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Democracy Needs You in The Conversation
February 24, 2022

Portrait of a woman in front of palm fronds and a U.S. flag
US Charge d’Affaires Usha E Pitts

U.S. Embassy Nassau – Op-Ed
Chargé d’Affaires Usha E. Pitts

Over half a century ago on a chilly morning in March, the Reverend Dr. Martin Luther King Jr. reminded us that “the arc of the moral universe is long, but it bends towards justice.”  Though change may be slow and difficult—whether on racial justice, democratic reform, or economic equality—progress is possible when like-minded people, institutions, and governments join forces to bend the moral arc toward justice.

This Friday, February 25, the U.S. Embassy in The Bahamas welcomes a Good Governance conference hosted by the Organization for Responsible Governance (ORG).  The event will bring together over 100 participants from government, the private sector, and civil society committed to transparency and accountability in The Bahamas.  Our hope is that this conference will support democracy, spark community discussions, and encourage good governance, integrity, and equity.

ORG has made 30 in-person slots available to the general public, and I cordially invite all interested Bahamians to register to attend at www.orgbahamas.com/GoodGovernanceSymposium.  For those who cannot attend in person, I invite you to participate virtually by visiting https://bit.ly/GoodGovernanceBahamas between 8:30am and 5:00pm on Friday, February 25.

Democracy, transparency, and accountability can only flourish when we all come together and participate.  I want to thank all the Bahamians who lend your voices to the conversation daily at home with family, at work with colleagues, and in your free time with friends and loved ones.  There are plenty of opportunities for you to get involved in the conversation.  For example, in addition to Friday’s conference, ORG will be hosting a series of events on democracy titled ‘Freedom School,’ and a series of Freedom of Information Sessions in the Family Islands for those of you outside of New Providence, so please visit their website at www.orgbahamas.com for details on those events.  It is thanks to active, engaged citizens like you that democracy can continue to flourish in The Bahamas and around the world.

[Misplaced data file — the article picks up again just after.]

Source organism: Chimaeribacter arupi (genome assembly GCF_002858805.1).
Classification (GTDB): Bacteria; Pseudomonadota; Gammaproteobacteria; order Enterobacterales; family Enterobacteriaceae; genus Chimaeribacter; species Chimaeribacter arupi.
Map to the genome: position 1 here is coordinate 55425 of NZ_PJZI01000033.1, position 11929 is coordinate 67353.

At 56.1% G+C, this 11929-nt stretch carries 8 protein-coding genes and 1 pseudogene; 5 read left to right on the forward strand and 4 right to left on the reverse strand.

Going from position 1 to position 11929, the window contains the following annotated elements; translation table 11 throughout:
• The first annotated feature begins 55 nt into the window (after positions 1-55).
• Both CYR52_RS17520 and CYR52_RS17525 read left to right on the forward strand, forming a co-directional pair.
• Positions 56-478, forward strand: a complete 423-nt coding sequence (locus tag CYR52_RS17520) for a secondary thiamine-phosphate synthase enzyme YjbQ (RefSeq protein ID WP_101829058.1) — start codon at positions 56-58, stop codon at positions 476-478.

The Good Governance conference and the ongoing conversation on democracy come as the need to bolster people’s faith in government and democracy has never been greater.  Democracies around the world face challenges from both criminal organizations and authoritarian leaders.  During the COVID pandemic in particular, drug trafficking has thrived and global cybercrime by both criminals and state-actors has blossomed.  Corruption facilitates transnational crime of all kinds and undermines democracy at its core by eating away at public trust and the ability of governments to deliver for their citizens.  The worst examples are when political, economic, and social elites—at times working with criminal organizations—buy (or rent) judges and/or police and threaten independent and courageous judicial actors.

As is true with many of the most pressing challenges we face, the United States cannot succeed in the fight for transparency and accountability alone.  Enduring partnerships with other democracies like The Bahamas are a crucial part of bending that long moral arc towards justice.  This week’s conference is just one piece of ongoing efforts to assist The Bahamas in strengthening institutions, countering transnational crime, and enabling the rule of law.

We are acting on the global stage as well.  In December, during the Biden Administration’s Summit for Democracy—which The Bahamas also attended—the United States announced the U.S. Strategy on Countering Corruption, committing $424 million to working with global partners to strengthen our collective response to corruption, crime, authoritarianism and discrimination.  The strategy will be in the spotlight again during the Summit of the Americas, which the United States will host this June for the first time in over 25 years.  Leaders from around Latin America and the Caribbean will come together to uphold our shared commitment to democracy and human rights, and to combating crime and corruption.

Much work remains to be done.  Democratic values are under pressure around the world—including in the United States.  The arc of the moral universe is not only long, it also meanders, climbs, stumbles, and sometimes falls.  But I am confident that by working together with partners like The Bahamas, who share our values, the moral arc will indeed consistently bend towards justice.

U.S. Chargé d’Affaires Usha E. Pitts